Epistolae Ho-Elianae: The Familiar Letters of James Howell

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D. Nutt, 1892 - 849 pages

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Page 598 - Books they took also, and hurl'd all into a great hair Trunk which they carried away with them. I had taken a little Physic that morning, and with very much ado they suffered me to stay in my Chamber with two Guards upon me, till the evening...
Page 571 - With their delicate watered linings, They are jewels of price, I grant ; — Blind-tooled and morocco-jointed, They have Zaehnsdorf s daintiest dress, They are graceful, attenuate, polished, But they gather the dust, no less ; — For the row that I prize is yonder, Away on the unglazed shelves, The bulged and the bruised octavos, The dear and the dumpy twelves, — Montaigne with his sheepskin blistered, And Howell the worse for wear, And the worm-drilled Jesuits...
Page 568 - Many of the said Letters were never written before the Author of them was in the Fleet, as he pretends they were, only feigned (no time being kept with their dates) and purposely published to gain money to relieve his necessities, yet give a tolerable history of these times.
Page 701 - The Bucentaur lies rotting unrestored, Neglected garment of her widowhood ! St. Mark yet sees his lion where he stood Stand, but in mockery of his...
Page 569 - Henriade" was sketched, and the greater part composed, by Voltaire during his imprisonment in the Bastile ; and " the Pilgrim's Progress" of Bunyan was performed in the circuit of a prison's walls. Howell, the author of
Page 567 - tis observed that in all his Writings there is something still New, either in the Matter, Method or Fancy, and in an untrodden Tract.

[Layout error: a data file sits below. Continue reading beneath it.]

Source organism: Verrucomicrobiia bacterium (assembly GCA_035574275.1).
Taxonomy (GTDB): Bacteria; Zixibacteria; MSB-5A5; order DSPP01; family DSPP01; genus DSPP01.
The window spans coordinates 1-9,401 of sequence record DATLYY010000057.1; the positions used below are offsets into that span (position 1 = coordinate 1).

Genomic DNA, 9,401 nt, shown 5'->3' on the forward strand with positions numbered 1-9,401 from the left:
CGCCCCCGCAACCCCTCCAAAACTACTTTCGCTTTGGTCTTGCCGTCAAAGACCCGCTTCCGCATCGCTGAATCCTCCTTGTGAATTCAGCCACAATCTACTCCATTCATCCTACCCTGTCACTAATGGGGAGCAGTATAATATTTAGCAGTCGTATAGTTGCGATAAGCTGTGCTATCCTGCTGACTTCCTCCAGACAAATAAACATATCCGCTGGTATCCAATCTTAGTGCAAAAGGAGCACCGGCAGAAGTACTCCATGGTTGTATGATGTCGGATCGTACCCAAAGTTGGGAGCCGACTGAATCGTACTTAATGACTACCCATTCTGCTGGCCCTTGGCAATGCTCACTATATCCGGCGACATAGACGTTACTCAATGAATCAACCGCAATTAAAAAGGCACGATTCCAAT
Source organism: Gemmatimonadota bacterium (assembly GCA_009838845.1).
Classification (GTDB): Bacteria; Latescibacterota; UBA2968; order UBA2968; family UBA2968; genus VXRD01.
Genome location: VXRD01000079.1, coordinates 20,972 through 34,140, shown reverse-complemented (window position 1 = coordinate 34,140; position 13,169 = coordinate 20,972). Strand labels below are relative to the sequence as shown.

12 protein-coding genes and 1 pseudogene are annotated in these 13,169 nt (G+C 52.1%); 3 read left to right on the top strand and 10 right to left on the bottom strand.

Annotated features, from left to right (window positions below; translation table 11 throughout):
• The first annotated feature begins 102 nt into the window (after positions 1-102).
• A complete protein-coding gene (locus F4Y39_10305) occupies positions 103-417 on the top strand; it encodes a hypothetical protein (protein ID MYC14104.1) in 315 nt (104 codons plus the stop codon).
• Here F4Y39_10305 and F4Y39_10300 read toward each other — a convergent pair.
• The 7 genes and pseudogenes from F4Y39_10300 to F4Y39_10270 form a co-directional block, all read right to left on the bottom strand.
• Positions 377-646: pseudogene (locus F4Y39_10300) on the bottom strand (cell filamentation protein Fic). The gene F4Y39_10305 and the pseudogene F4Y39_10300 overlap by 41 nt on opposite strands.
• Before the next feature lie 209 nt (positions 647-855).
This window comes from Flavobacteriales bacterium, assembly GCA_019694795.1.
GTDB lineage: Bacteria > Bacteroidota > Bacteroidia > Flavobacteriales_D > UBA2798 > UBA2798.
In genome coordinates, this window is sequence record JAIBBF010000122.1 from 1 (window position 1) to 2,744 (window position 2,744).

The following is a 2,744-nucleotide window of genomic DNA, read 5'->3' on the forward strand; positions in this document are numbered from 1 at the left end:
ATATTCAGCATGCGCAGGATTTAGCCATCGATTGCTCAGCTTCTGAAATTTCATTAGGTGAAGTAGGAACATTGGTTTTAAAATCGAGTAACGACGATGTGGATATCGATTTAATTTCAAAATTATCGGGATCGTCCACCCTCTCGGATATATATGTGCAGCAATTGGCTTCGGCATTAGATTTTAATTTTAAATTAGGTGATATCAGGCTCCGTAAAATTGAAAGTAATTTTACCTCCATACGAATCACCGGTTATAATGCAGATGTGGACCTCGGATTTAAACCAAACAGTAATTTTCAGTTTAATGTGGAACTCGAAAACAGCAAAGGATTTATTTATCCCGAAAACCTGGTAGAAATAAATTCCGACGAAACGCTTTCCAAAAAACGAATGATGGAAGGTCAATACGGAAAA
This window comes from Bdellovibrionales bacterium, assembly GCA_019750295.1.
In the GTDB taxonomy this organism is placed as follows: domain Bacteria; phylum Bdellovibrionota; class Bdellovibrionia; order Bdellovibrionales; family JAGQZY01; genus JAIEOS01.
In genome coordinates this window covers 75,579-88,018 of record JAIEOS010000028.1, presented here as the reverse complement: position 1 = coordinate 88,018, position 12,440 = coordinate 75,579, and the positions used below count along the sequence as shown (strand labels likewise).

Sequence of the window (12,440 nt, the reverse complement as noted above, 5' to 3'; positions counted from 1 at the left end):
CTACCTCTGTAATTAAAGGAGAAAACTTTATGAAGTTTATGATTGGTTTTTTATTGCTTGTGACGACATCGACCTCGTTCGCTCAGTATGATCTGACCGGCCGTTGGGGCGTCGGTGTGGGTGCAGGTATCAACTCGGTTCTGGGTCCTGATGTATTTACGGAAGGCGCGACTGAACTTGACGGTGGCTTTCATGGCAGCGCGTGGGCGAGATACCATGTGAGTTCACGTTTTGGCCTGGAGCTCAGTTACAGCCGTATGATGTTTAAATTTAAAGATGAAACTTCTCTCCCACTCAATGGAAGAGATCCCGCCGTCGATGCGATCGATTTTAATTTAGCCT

Page 568 - ... and education too, as • well as lovers and couriers of the fair sex. Sir Francis Bacon, Dr. Donne, and I hardly remember any else who have published any thing of considerable, and they but gleanings ; or cabal men, who have put many things in a heap, without much choice or fruits, especially as to the culture of the style or language, the genius of the nation being almost another thing than it was at that time. James Howell published his
Page 662 - This was presently reported to the Duke of Buckingham, and a little after to the king, who were both very curious to know the circumstance of the businesse, which was, that after dinner I took the garter out of the water, and put it to dry before a great fire. It was scarce dry, but Mr...
Page 662 - I was doing ; but he started suddenly, as if he had found some strange alteration in himself. I asked him what he ailed? 'I know not what...
Page 568 - HOELIAN^E, or the letters of James Howell, a great traveller, an intimate friend of Jonson, and the first who bore the office of historiographer, which discover a variety of literature, and abound with much entertaining and useful information.

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